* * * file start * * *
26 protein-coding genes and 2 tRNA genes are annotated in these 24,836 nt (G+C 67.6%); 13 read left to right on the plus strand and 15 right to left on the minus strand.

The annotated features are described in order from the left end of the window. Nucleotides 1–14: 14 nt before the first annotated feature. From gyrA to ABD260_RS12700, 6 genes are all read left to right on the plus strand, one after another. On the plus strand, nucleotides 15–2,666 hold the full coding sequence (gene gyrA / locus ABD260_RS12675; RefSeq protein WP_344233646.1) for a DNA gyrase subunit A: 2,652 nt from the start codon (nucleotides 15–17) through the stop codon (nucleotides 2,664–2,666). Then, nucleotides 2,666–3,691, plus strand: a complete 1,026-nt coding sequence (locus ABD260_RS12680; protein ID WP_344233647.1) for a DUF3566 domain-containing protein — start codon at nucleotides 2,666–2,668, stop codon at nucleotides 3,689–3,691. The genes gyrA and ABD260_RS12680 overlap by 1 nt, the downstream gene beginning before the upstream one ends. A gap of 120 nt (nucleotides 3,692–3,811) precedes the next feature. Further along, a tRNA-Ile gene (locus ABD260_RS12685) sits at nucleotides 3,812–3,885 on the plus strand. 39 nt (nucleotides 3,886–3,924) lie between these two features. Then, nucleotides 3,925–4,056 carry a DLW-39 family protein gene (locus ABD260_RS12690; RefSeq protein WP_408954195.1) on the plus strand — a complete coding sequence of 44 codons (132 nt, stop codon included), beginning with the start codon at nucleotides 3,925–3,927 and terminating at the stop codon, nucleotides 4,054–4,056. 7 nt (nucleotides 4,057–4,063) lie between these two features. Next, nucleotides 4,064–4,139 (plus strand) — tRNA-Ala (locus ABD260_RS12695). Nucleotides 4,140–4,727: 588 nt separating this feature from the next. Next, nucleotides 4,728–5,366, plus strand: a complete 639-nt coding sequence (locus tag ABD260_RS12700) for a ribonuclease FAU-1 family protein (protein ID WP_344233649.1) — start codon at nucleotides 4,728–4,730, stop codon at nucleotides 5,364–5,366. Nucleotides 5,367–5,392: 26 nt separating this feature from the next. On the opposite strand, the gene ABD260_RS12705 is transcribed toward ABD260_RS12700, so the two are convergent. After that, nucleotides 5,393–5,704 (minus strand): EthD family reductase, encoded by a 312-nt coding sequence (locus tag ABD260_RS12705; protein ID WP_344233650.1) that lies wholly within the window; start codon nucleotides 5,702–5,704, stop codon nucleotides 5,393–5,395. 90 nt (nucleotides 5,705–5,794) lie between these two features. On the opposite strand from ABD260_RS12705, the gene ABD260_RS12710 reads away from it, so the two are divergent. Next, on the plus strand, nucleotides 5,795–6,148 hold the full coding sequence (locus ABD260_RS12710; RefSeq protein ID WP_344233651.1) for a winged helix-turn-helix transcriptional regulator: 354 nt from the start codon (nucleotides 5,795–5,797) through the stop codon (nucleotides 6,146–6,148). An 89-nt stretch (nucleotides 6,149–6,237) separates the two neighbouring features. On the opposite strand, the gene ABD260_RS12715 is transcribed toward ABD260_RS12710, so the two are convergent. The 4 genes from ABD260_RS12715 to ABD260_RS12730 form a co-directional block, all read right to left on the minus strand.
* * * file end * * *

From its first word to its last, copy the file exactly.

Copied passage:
26 protein-coding genes and 2 tRNA genes are annotated in these 24,836 nt (G+C 67.6%); 13 read left to right on the plus strand and 15 right to left on the minus strand.

The annotated features are described in order from the left end of the window. Nucleotides 1–14: 14 nt before the first annotated feature. From gyrA to ABD260_RS12700, 6 genes are all read left to right on the plus strand, one after another. On the plus strand, nucleotides 15–2,666 hold the full coding sequence (gene gyrA / locus ABD260_RS12675; RefSeq protein WP_344233646.1) for a DNA gyrase subunit A: 2,652 nt from the start codon (nucleotides 15–17) through the stop codon (nucleotides 2,664–2,666). Then, nucleotides 2,666–3,691, plus strand: a complete 1,026-nt coding sequence (locus ABD260_RS12680; protein ID WP_344233647.1) for a DUF3566 domain-containing protein — start codon at nucleotides 2,666–2,668, stop codon at nucleotides 3,689–3,691. The genes gyrA and ABD260_RS12680 overlap by 1 nt, the downstream gene beginning before the upstream one ends. A gap of 120 nt (nucleotides 3,692–3,811) precedes the next feature. Further along, a tRNA-Ile gene (locus ABD260_RS12685) sits at nucleotides 3,812–3,885 on the plus strand. 39 nt (nucleotides 3,886–3,924) lie between these two features. Then, nucleotides 3,925–4,056 carry a DLW-39 family protein gene (locus ABD260_RS12690; RefSeq protein WP_408954195.1) on the plus strand — a complete coding sequence of 44 codons (132 nt, stop codon included), beginning with the start codon at nucleotides 3,925–3,927 and terminating at the stop codon, nucleotides 4,054–4,056. 7 nt (nucleotides 4,057–4,063) lie between these two features. Next, nucleotides 4,064–4,139 (plus strand) — tRNA-Ala (locus ABD260_RS12695). Nucleotides 4,140–4,727: 588 nt separating this feature from the next. Next, nucleotides 4,728–5,366, plus strand: a complete 639-nt coding sequence (locus tag ABD260_RS12700) for a ribonuclease FAU-1 family protein (protein ID WP_344233649.1) — start codon at nucleotides 4,728–4,730, stop codon at nucleotides 5,364–5,366. Nucleotides 5,367–5,392: 26 nt separating this feature from the next. On the opposite strand, the gene ABD260_RS12705 is transcribed toward ABD260_RS12700, so the two are convergent. After that, nucleotides 5,393–5,704 (minus strand): EthD family reductase, encoded by a 312-nt coding sequence (locus tag ABD260_RS12705; protein ID WP_344233650.1) that lies wholly within the window; start codon nucleotides 5,702–5,704, stop codon nucleotides 5,393–5,395. 90 nt (nucleotides 5,705–5,794) lie between these two features. On the opposite strand from ABD260_RS12705, the gene ABD260_RS12710 reads away from it, so the two are divergent. Next, on the plus strand, nucleotides 5,795–6,148 hold the full coding sequence (locus ABD260_RS12710; RefSeq protein ID WP_344233651.1) for a winged helix-turn-helix transcriptional regulator: 354 nt from the start codon (nucleotides 5,795–5,797) through the stop codon (nucleotides 6,146–6,148). An 89-nt stretch (nucleotides 6,149–6,237) separates the two neighbouring features. On the opposite strand, the gene ABD260_RS12715 is transcribed toward ABD260_RS12710, so the two are convergent. The 4 genes from ABD260_RS12715 to ABD260_RS12730 form a co-directional block, all read right to left on the minus strand.